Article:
Type section: Campbell (1946, p. 851) designated the type section of the Henryville Bed as an exposure of dark shale on Caney Fork Creek in lot 252, Clark's Grant in Clark County, Indiana, 1.5 miles (2.4 km) southwest of the town of Henryville (Burger, 1970).
History of usage:
The Henryville Bed was originally named as a formation by Campbell (1946). Lineback (1968, p. 1,300) designated the Henryville as a bed of the Clegg Creek Member of the New Albany Shale in southeastern Indiana (Hasenmueller, 1986).
The Henryville consists of brownish-black to black fissile shale rich in organic matter and trace elements (Lechler and others, 1979) (Hasenmueller, 1986, 1993). It contains a few plant remains and a fauna of conodont and phosphatic brachiopods. The Henryville ranges from 0.4 to 1.7 ft (0.1 to 0.6 m) in thickness in the southeastern Indiana outcrop area. In the subsurface the Henryville is generally less than 5 ft (1.5 m) thick (Hasenmueller and Bassett, 1981) (Hasenmueller, 1986).
In southeastern Indiana the Henryville Bed is overlain by the Jacobs Chapel Bed and underlain by the Falling Run Bed or by the Underwood Bed where the latter is present (Hasenmueller, 1986).
The Henryville Bed contains a conodont fauna that is similar to the fauna in the middle part of the Hannibal Shale of Missouri and Illinois (Lineback, 1970) (Hasenmueller, 1986). The unit is correlated with part of the Sunbury Shale of Michigan, Ohio, and northeastern Indiana and with part of the Maury Formation of Tennessee (Lineback, 1970) (Hasenmueller, 1986).
Regional Indiana usage:
Illinois Basin (COSUNA 11)
Geologic Map Unit Designation:
Note: Hansen (1991, p. 52) in Suggestions to authors of the reports of the United States Geological Survey noted that letter symbols for map units are considered to be unique to each geologic map and that adjacent maps do not necessarily need to use the same symbols for the same map unit. Therefore, map unit abbreviations in the Indiana Geologic Names Information System should be regarded simply as recommendations.
COSUNA areas and regional terminology
Names for geologic units vary across Indiana. The Midwestern Basin and Arches Region COSUNA chart (Shaver, 1984) was developed to strategically document such variations in terminology. The geologic map (below left) is derived from this chart and provides an index to the five defined COSUNA regions in Indiana. The regions are generally based on regional bedrock outcrop patterns and major structural features in Indiana. (Click the maps below to view more detailed maps of COSUNA regions and major structural features in Indiana.)
Burger, A. M., 1970, Henryville Bed, in Shaver, R. H., Burger, A. M., Gates, G. R., Gray, H. H., Hutchison, H. C., Keller, S. J., Patton, J. B., Rexroad, C. B., Smith, N. M., Wayne, W. J., and Wier, C. E., Compendium of rock-unit stratigraphy in Indiana: Indiana Geological Survey Bulletin 43, p. 71-72.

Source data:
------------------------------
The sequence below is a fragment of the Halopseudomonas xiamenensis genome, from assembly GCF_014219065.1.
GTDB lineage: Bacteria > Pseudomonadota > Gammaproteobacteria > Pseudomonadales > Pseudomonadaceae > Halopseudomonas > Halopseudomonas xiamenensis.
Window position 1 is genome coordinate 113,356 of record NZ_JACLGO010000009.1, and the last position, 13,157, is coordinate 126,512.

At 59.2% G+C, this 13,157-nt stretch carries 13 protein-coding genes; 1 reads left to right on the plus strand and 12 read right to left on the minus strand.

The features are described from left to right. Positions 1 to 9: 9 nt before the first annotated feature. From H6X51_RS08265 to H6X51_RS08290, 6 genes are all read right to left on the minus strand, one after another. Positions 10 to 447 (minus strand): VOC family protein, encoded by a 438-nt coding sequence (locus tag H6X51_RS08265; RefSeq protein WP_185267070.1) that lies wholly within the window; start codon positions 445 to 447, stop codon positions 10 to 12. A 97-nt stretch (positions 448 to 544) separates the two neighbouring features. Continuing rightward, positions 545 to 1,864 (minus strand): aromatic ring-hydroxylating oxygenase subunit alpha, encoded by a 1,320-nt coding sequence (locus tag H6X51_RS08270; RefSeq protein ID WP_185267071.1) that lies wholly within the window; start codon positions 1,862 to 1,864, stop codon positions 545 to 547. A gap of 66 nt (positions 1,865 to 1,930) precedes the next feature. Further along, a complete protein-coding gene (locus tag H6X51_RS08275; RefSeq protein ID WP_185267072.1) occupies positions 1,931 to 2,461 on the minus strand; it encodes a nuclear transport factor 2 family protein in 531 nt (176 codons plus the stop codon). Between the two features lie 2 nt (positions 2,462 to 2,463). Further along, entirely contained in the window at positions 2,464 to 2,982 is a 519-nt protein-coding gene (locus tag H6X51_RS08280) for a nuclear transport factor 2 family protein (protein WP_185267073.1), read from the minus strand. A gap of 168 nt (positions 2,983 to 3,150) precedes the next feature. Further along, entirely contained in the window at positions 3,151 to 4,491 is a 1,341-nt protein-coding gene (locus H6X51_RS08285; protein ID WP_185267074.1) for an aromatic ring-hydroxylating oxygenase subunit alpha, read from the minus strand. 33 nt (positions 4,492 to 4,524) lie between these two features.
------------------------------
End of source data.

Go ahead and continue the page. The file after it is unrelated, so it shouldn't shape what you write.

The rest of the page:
Campbell, Guy, 1946, New Albany Shale: Geological Society of America Bulletin, v. 57, p. 829-908.
Cluff, R. M., Reinbold, M. L., and Lineback, J. A., 1981, The New Albany Shale Group of Illinois: Illinois State Geological Survey Circular 518, 83 p.
Conkin, J. E., and Conkin, B. M., 1975, The Devonian-Mississippian and Kinderhookian-Osagean boundaries in the east-central United States are paracontinuities: Louisville, Kentucky, University of Louisville Studies in Paleontology and Stratigraphy 4, 54 p.
Hansen, W. R., 1991, Suggestions to authors of the reports of the United States Geological Survey (7th ed.): Washington, D.C., U.S. Geological Survey, 289 p.
Hasenmueller, N. R., 1986, Henryville Bed, in Shaver, R. H., Ault, C. H., Burger, A. M., Carr, D. D., Droste, J. B., Eggert, D. L., Gray, H. H., Harper, Denver, Hasenmueller, N. R., Hasenmueller, W. A., Horowitz, A. S., Hutchison, H. C., Keith, B. D., Keller, S. J., Patton, J. B., Rexroad, C. B., and Wier, C. E., Compendium of Paleozoic rock-unit stratigraphy in Indiana–a revision: Indiana Geological Survey Bulletin 59, p. 59-60.
Hasenmueller, N. R., 1993, New Albany Shale (Devonian and Mississippian) of the Illinois Basin, in Roen, J. B., and Kepferle, R. C., eds., Petroleum geology of the Devonian and Mississippian black shale of eastern North America: U.S. Geological Survey Bulletin 1909, Chapter C, p. C1-C19.
Hasenmueller, N. R., and Bassett, J. L., 1981, Stratigraphy, in Hasenmueller, N. R., and Woodard, G. S., eds., Studies of the New Albany Shale (Devonian and Mississippian) and equivalent strata in Indiana: Indiana Geological Survey, p. 5-32.
Hasenmueller, N. R., Boberg, W. S., Lumm, C. B., Frankie, W. T., Hamilton-Smith, T., and Comer, J. B., 1994, Stratigraphy, in Hasenmueller, N. R., and Comer, J. B., eds., Gas potential of the New Albany Shale (Devonian and Mississippian) in the Illinois Basin: Indiana Geological Survey, Illinois Basin Consortium Illinois Basin Studies 2, p. 13-22.
Lechler, P. J., Hasenmueller, N. R., Bassett, J. L., and Leininger, R. K., 1979, Distribution and geochemical characterization of the Hannibal Member of the New Albany Shale in Indiana, in Third Eastern Gas Shales Symposium Proceedings: Morgantown, W. Va., U.S. Department of Energy METC\SP-79\6, p. 511-525.
Lineback, J. A., 1968, Subdivisions and depositional environments of New Albany Shale (Devonian-Mississippian) in Indiana: American Association of Petroleum Geologists Bulletin, v. 52, p. 1,291-1,303.
Reinbold, M. L., 1978, Stratigraphic relationships of the New Albany Shale Group (Devonian-Mississippian) in Illinois: Morgantown, W. Va., U.S. Department of Energy, Second Eastern Gas Shales Symposium Preprint, v. 1, p. 443-454.
Shaver, R. H., coordinator, 1984, Midwestern basin and arches region–correlation of stratigraphic units in North America (COSUNA): American Association of Petroleum Geologists Correlation Chart Series.
For additional information contact:
Nancy Hasenmueller (email@example.com)Date last revised: August 18, 2016